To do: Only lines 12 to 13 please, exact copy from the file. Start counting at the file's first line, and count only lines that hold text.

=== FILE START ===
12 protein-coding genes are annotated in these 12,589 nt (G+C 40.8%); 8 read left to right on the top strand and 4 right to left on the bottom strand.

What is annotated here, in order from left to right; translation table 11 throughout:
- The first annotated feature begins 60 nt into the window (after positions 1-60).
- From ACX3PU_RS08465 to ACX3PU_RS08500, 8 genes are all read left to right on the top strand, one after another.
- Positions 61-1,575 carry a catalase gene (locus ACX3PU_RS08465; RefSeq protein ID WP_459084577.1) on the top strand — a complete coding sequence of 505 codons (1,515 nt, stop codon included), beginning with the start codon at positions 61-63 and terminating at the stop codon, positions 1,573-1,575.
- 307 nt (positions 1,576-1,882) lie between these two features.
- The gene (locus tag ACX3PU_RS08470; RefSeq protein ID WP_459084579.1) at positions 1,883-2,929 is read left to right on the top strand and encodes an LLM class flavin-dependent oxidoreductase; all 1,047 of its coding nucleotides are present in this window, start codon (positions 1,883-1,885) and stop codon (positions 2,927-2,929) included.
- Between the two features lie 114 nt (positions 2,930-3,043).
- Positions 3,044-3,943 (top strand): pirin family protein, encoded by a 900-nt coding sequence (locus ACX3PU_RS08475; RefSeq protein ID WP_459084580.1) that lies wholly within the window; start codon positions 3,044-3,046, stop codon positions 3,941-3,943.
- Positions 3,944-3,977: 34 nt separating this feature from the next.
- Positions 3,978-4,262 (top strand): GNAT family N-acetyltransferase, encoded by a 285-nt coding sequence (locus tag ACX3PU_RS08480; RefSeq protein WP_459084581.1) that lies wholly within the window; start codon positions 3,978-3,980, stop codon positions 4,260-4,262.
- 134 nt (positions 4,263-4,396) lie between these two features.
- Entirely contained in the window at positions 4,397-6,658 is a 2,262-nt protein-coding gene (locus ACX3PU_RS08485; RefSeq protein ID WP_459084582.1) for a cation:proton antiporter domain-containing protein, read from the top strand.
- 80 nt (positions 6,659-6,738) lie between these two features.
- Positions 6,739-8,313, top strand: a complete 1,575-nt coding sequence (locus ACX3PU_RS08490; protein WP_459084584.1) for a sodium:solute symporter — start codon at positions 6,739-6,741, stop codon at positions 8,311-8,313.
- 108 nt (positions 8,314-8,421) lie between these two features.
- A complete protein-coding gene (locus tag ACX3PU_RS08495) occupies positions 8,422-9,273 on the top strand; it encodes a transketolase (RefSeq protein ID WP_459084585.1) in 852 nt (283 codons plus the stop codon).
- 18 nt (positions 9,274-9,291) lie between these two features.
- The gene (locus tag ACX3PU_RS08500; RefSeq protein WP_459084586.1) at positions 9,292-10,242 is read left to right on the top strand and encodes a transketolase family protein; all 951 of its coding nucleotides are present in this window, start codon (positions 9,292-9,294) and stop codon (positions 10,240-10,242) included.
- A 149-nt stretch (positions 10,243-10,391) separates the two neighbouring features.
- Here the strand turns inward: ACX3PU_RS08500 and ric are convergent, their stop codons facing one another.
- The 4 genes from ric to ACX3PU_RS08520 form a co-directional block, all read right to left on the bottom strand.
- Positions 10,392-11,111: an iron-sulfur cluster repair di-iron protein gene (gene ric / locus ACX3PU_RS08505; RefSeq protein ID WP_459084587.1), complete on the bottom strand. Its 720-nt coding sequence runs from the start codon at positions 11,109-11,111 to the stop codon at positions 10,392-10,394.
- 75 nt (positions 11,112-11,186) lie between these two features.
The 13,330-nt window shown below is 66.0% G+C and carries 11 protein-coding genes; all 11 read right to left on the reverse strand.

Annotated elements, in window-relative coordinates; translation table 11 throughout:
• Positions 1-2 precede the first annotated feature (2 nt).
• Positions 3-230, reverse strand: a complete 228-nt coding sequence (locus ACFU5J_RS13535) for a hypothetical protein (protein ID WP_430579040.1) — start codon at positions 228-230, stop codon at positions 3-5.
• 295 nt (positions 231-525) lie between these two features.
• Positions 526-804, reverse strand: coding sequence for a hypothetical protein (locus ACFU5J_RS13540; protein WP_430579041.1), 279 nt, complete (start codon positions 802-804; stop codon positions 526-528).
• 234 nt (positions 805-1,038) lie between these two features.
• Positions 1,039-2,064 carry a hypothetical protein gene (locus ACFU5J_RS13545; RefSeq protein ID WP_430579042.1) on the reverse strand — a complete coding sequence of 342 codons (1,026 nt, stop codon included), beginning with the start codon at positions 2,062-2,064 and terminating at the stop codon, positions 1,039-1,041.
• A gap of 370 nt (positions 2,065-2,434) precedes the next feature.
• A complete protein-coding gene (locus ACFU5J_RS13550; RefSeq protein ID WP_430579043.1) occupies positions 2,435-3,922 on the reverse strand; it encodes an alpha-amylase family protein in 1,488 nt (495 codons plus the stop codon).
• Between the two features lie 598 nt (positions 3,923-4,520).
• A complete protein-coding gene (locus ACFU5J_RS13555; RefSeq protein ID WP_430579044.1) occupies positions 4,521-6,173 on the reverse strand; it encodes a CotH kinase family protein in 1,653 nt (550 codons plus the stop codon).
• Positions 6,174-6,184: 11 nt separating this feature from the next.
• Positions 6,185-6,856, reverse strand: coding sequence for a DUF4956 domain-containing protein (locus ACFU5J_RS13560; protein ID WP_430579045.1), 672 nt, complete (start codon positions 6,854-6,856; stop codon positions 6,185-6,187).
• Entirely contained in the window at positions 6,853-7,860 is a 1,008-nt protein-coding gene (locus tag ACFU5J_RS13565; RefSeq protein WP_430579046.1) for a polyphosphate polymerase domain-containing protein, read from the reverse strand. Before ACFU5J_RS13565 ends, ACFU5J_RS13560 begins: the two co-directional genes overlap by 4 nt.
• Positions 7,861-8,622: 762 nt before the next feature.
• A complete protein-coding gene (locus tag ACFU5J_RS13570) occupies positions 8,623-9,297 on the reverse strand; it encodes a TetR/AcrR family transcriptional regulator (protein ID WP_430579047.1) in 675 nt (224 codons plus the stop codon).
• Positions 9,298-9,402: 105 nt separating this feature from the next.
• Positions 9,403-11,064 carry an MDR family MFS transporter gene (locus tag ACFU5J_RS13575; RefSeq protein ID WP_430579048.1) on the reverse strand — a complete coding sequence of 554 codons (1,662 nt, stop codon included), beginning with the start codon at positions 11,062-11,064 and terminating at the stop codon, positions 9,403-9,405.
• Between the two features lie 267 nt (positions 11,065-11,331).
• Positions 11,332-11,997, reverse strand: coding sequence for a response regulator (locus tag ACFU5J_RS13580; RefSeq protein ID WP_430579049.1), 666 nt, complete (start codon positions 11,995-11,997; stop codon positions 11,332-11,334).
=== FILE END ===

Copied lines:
- 134 nt (positions 4,263-4,396) lie between these two features.
- Entirely contained in the window at positions 4,397-6,658 is a 2,262-nt protein-coding gene (locus ACX3PU_RS08485; RefSeq protein ID WP_459084582.1) for a cation:proton antiporter domain-containing protein, read from the top strand.